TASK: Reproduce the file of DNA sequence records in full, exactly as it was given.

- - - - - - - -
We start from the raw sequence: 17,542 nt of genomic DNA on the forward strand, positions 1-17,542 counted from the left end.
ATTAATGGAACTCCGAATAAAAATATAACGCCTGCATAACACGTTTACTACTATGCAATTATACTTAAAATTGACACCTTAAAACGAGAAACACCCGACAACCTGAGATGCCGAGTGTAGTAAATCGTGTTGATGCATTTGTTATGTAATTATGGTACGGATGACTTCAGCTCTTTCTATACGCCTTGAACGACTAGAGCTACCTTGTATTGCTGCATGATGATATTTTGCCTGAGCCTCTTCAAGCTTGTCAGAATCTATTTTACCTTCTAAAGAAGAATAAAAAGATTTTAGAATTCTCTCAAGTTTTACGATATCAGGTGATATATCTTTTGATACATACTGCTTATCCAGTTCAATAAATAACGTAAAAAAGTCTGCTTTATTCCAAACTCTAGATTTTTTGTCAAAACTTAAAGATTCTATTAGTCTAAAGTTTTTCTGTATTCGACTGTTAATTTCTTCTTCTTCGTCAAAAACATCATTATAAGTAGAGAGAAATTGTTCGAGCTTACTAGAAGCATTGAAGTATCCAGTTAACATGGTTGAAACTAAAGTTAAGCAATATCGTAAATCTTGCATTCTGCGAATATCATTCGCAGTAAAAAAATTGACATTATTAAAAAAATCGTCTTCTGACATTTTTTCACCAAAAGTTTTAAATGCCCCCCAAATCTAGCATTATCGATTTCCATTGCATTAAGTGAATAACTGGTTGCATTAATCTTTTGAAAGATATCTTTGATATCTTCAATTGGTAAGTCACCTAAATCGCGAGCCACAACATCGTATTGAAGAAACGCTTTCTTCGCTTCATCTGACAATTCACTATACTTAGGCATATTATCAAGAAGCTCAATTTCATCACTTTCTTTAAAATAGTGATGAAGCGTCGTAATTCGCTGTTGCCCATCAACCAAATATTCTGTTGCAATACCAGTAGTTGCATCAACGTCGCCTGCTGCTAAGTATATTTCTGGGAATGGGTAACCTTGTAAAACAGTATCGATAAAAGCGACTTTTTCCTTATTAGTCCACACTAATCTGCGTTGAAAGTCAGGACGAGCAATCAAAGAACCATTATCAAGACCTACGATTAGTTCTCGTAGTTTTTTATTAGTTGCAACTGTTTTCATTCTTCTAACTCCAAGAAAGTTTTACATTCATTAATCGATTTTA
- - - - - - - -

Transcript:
We start from the raw sequence: 17,542 nt of genomic DNA on the forward strand, positions 1-17,542 counted from the left end.
ATTAATGGAACTCCGAATAAAAATATAACGCCTGCATAACACGTTTACTACTATGCAATTATACTTAAAATTGACACCTTAAAACGAGAAACACCCGACAACCTGAGATGCCGAGTGTAGTAAATCGTGTTGATGCATTTGTTATGTAATTATGGTACGGATGACTTCAGCTCTTTCTATACGCCTTGAACGACTAGAGCTACCTTGTATTGCTGCATGATGATATTTTGCCTGAGCCTCTTCAAGCTTGTCAGAATCTATTTTACCTTCTAAAGAAGAATAAAAAGATTTTAGAATTCTCTCAAGTTTTACGATATCAGGTGATATATCTTTTGATACATACTGCTTATCCAGTTCAATAAATAACGTAAAAAAGTCTGCTTTATTCCAAACTCTAGATTTTTTGTCAAAACTTAAAGATTCTATTAGTCTAAAGTTTTTCTGTATTCGACTGTTAATTTCTTCTTCTTCGTCAAAAACATCATTATAAGTAGAGAGAAATTGTTCGAGCTTACTAGAAGCATTGAAGTATCCAGTTAACATGGTTGAAACTAAAGTTAAGCAATATCGTAAATCTTGCATTCTGCGAATATCATTCGCAGTAAAAAAATTGACATTATTAAAAAAATCGTCTTCTGACATTTTTTCACCAAAAGTTTTAAATGCCCCCCAAATCTAGCATTATCGATTTCCATTGCATTAAGTGAATAACTGGTTGCATTAATCTTTTGAAAGATATCTTTGATATCTTCAATTGGTAAGTCACCTAAATCGCGAGCCACAACATCGTATTGAAGAAACGCTTTCTTCGCTTCATCTGACAATTCACTATACTTAGGCATATTATCAAGAAGCTCAATTTCATCACTTTCTTTAAAATAGTGATGAAGCGTCGTAATTCGCTGTTGCCCATCAACCAAATATTCTGTTGCAATACCAGTAGTTGCATCAACGTCGCCTGCTGCTAAGTATATTTCTGGGAATGGGTAACCTTGTAAAACAGTATCGATAAAAGCGACTTTTTCCTTATTAGTCCACACTAATCTGCGTTGAAAGTCAGGACGAGCAATCAAAGAACCATTATCAAGACCTACGATTAGTTCTCGTAGTTTTTTATTAGTTGCAACTGTTTTCATTCTTCTAACTCCAAGAAAGTTTTACATTCATTAATCGATTTTA